Tandem swap signals sweeping reforms

There are a few doubts about who will be the next president of Russia. Source: Reuters / Vostock photo

There are a few doubts about who will be the next president of Russia. Source: Reuters / Vostock photo

Whatever is said about the shortcomings of the Russian political system, it has at least one indisputable technical advantage: significant changes can be made without waiting for the next elections.

Liberal public opinion is outraged by the news that the Russian president and prime minister “have long agreed” which job each of them would take. Everything seems to be strictly constitutional, but the people’s will is not being freely expressed. However, Dmitry Medvedev and Vladimir Putin, as well as much of Russian society, don’t seem to think that’s Russia’s biggest problem. Perhaps they are afraid that if they relinquish power, the world would soon see a free but hungry and embittered people.

Just one day, and a Sunday at that, passed between two important events: the announcement of the tandem swap and the resignation of Deputy Prime Minister and Finance Minister Alexei Kudrin. It’s no surprise that President Dmitry Medvedev and Prime Minister Vladimir Putin decided to waste no time in showing the political landscape how to take decisive action. One of these courses of action is to put loyal professionals in key posts.

Earlier, during a trip to the United States, Alexei Kudrin voiced his opposition to the president’s decision to significantly increase the Russian defense budget, and also spoke about the growing deficit of the State Pension Fund, which is currently the only real source of pension financing in the country. The former finance minister also publicly criticized some of the president’s other economic initiatives.

In Russia, the first move of the new tandem operation was enthusiastically received by the Communists. Alexei Kudrin more than once gave them good cause for advocacy when he opposed social obligations for being financially impractical. Liberal politicians are worried, seeing this as another sign of arbitrary rule. But because the now former finance minister was by no means a liberal—on the contrary, he was a typical hawk—there is no one to defend him. And there is no time to do it. It is more important to predict and understand what the authorities’ next actions are and how effective and consistent they will be.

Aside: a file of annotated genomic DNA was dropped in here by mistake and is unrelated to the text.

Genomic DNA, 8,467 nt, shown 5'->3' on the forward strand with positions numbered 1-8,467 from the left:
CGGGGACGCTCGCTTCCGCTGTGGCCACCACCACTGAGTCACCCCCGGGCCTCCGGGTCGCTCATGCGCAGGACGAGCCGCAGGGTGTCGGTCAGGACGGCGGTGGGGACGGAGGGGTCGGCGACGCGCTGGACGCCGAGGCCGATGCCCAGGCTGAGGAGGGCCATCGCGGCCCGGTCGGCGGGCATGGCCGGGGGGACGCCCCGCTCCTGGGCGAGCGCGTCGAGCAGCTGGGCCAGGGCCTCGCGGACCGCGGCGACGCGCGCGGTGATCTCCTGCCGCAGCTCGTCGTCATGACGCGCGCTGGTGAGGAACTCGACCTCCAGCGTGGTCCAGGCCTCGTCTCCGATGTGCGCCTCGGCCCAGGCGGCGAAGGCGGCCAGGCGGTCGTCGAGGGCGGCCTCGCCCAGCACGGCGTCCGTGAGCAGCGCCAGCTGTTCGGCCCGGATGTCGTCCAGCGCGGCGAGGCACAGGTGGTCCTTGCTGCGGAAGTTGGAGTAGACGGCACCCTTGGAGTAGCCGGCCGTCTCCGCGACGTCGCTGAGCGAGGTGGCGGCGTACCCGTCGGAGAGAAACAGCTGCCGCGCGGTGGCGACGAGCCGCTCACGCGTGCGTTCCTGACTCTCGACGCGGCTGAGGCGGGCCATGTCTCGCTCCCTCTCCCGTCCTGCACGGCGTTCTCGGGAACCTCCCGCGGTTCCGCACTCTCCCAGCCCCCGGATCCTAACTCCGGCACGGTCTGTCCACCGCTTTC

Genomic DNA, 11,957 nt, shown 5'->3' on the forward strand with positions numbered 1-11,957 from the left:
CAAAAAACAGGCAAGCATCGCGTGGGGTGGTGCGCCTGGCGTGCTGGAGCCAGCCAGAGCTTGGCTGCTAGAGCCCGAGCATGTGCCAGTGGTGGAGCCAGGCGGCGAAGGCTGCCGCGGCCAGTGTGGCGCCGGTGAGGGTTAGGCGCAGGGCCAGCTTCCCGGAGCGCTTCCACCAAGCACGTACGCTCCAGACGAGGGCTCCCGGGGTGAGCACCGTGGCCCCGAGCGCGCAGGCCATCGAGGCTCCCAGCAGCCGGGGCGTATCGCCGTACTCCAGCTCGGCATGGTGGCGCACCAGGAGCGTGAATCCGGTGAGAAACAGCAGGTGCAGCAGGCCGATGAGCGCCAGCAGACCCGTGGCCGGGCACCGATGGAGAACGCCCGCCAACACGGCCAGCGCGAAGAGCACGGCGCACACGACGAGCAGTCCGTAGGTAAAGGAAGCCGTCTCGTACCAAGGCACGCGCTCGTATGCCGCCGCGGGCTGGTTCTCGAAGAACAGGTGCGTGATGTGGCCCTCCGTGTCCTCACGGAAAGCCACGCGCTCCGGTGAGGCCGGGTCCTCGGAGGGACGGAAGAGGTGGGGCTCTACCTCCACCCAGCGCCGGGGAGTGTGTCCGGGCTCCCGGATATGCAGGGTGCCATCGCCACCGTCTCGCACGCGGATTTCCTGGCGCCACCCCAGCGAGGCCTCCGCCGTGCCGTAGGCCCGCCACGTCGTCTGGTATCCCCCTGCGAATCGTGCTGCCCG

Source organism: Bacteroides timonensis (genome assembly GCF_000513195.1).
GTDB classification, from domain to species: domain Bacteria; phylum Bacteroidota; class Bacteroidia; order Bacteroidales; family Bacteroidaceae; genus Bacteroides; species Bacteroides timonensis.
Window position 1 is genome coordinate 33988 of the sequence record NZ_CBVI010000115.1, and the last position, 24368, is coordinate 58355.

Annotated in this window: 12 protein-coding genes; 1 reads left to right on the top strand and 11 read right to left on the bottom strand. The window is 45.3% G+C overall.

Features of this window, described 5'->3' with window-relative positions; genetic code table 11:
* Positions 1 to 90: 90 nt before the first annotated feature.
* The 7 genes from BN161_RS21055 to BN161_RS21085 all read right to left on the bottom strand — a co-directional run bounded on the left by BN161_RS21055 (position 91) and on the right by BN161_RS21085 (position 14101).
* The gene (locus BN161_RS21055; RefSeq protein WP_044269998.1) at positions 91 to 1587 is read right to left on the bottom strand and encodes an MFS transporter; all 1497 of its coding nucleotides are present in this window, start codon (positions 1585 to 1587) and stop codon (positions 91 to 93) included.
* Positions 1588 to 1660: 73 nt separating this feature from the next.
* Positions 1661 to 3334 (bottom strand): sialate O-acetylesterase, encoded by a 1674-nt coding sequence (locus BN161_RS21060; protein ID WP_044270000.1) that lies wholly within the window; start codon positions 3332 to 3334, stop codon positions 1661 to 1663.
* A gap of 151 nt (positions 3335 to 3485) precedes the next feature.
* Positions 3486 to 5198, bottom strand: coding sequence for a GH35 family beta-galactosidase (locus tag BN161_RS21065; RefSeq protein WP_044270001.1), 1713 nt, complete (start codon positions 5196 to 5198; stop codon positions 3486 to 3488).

If we are to believe the repeated declarations of the president, prime minister and much of the Russian political establishment that supports them, the main task in the coming years will be modernizing and diversifying the economy. That means we can soon expect more attractive terms for investment in high-tech sectors. But modernization will mainly be financed, as before, with revenues from the sale of energy products. So, we shouldn’t expect any changes in that sector that could worsen the investment climate.

One of the most ambitious and expensive programs is the modernization of the army. For that to happen, sacking the finance minister isn’t sufficient. In order to have enough for the army, for modernization and for social spending, the state budget will have to be revised. One of the new sources of budget revenue will apparently be the introduction of a progressive income tax that would require the rich to pay more. That measure could scare off investors, who will have to divvy up more of their profits to the Russian treasury.

We can also expect a new wave of privatization of large companies, including the oil and gas industry, as well as Russian Railways and Russia’s biggest bank, Sberbank. “We are not building state capitalism. There was a period when the role of the state was intensifying. It was inevitable and necessary. Now the potential of that path has been exhausted,” Dmitry Medvedev told the International Economic Forum in St. Petersburg last summer.

Some analysts believe that Vladimir Putin does not share that idea, and that once he is back in the Kremlin, he will seek to strengthen the role of the state, at least in strategic sectors.

It seems that such arguments mainly serve to confirm the views of the sizable section of society that opposes the partners working in tandem. Allegedly, Putin is an advocate of a strong state more like a dictatorship, while Medvedev is more of a liberal. Compare the “steely gaze of the former KGB officer” with the “thoughtful gaze” of the former university professor.

That sounds nice but makes no sense politically. Russia’s policy, both domestic and foreign, will be more liberal or more reactionary regardless of the color of its leaders’ eyes. It will be determined by internal and external factors. Right now, those are very complex. Let us hope that the policy will be pragmatic enough to change things for the better. 

Vladimir Babkin is retired deputy editor-in-chief of Russian daily "Izvestia".

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